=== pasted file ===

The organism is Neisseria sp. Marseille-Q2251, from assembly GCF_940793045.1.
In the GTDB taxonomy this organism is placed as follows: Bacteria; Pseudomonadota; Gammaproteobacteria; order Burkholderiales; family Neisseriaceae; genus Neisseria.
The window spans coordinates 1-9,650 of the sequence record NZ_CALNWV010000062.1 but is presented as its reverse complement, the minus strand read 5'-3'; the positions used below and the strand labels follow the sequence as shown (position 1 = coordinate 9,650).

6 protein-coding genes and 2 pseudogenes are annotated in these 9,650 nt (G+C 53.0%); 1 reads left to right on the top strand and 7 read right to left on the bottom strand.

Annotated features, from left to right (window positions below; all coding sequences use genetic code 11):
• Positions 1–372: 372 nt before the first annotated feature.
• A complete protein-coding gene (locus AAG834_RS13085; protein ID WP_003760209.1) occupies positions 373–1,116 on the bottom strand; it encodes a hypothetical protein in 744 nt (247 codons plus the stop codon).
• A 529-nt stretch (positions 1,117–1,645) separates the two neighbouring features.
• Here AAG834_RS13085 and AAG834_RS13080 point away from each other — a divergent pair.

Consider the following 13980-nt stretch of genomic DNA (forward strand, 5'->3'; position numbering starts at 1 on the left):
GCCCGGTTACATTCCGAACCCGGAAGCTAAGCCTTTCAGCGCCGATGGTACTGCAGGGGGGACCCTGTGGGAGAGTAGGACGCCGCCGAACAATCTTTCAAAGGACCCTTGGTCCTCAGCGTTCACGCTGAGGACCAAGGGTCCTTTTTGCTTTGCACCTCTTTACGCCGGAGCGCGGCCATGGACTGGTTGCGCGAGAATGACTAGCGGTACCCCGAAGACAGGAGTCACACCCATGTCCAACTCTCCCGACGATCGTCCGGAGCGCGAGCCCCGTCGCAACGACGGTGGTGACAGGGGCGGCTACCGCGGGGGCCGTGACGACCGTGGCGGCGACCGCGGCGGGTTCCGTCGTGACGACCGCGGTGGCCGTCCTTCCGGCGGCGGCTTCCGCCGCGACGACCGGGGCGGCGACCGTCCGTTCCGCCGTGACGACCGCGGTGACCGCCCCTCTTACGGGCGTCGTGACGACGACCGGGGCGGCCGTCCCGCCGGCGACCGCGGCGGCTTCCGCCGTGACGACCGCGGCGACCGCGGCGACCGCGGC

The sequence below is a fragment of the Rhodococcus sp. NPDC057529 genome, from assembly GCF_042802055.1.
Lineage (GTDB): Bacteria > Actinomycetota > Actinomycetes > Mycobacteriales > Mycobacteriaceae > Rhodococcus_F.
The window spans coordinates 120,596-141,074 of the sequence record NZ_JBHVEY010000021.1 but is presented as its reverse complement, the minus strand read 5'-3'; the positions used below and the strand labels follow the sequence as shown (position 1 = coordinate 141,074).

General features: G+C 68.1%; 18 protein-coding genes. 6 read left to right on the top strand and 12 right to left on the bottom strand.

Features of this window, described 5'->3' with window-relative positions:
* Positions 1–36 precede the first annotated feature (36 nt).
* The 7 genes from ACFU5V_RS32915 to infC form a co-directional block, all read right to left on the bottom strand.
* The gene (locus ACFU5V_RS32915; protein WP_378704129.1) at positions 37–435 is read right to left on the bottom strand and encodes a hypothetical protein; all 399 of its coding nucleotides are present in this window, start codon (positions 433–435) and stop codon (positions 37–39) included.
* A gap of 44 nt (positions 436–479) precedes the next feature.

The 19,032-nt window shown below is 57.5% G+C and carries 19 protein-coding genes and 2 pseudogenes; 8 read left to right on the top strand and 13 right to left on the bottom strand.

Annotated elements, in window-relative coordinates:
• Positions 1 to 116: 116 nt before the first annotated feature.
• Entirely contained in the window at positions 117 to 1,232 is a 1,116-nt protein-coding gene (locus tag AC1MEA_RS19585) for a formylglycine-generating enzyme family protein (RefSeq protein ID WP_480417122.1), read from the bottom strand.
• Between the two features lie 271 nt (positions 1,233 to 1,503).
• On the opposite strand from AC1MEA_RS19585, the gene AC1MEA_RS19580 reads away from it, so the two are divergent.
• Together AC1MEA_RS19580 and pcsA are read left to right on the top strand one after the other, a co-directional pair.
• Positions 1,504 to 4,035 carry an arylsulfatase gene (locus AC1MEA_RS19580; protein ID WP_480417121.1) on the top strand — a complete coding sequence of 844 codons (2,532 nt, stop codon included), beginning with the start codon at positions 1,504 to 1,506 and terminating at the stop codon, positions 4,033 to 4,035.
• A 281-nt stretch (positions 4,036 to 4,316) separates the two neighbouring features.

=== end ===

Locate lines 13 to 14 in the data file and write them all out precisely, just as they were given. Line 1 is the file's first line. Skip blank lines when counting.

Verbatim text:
Lineage (GTDB): Bacteria > Actinomycetota > Actinomycetes > Mycobacteriales > Mycobacteriaceae > Rhodococcus_F.
The window spans coordinates 120,596-141,074 of the sequence record NZ_JBHVEY010000021.1 but is presented as its reverse complement, the minus strand read 5'-3'; the positions used below and the strand labels follow the sequence as shown (position 1 = coordinate 141,074).